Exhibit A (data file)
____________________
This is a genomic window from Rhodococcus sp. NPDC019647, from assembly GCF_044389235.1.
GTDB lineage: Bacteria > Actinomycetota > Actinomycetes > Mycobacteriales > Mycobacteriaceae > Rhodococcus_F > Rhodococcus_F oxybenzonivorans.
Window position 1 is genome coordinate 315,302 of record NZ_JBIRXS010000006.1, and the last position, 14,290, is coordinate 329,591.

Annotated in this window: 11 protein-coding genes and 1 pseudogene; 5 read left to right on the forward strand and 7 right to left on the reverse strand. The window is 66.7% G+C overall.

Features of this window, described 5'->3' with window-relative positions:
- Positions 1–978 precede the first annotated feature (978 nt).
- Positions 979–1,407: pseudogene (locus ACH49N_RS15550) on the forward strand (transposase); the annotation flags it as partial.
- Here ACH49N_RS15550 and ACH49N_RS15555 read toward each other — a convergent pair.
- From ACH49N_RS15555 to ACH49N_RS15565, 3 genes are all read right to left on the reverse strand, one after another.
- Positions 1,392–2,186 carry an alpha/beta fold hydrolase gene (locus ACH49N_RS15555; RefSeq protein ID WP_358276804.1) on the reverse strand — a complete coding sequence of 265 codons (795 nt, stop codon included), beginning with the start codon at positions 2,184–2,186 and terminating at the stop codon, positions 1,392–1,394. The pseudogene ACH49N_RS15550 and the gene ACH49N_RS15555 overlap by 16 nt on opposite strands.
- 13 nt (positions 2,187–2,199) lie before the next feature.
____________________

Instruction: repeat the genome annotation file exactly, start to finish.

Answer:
This is a genomic window from Rhodococcus sp. NPDC019647, from assembly GCF_044389235.1.
GTDB lineage: Bacteria > Actinomycetota > Actinomycetes > Mycobacteriales > Mycobacteriaceae > Rhodococcus_F > Rhodococcus_F oxybenzonivorans.
Window position 1 is genome coordinate 315,302 of record NZ_JBIRXS010000006.1, and the last position, 14,290, is coordinate 329,591.

Annotated in this window: 11 protein-coding genes and 1 pseudogene; 5 read left to right on the forward strand and 7 right to left on the reverse strand. The window is 66.7% G+C overall.

Features of this window, described 5'->3' with window-relative positions:
- Positions 1–978 precede the first annotated feature (978 nt).
- Positions 979–1,407: pseudogene (locus ACH49N_RS15550) on the forward strand (transposase); the annotation flags it as partial.
- Here ACH49N_RS15550 and ACH49N_RS15555 read toward each other — a convergent pair.
- From ACH49N_RS15555 to ACH49N_RS15565, 3 genes are all read right to left on the reverse strand, one after another.
- Positions 1,392–2,186 carry an alpha/beta fold hydrolase gene (locus ACH49N_RS15555; RefSeq protein ID WP_358276804.1) on the reverse strand — a complete coding sequence of 265 codons (795 nt, stop codon included), beginning with the start codon at positions 2,184–2,186 and terminating at the stop codon, positions 1,392–1,394. The pseudogene ACH49N_RS15550 and the gene ACH49N_RS15555 overlap by 16 nt on opposite strands.
- 13 nt (positions 2,187–2,199) lie before the next feature.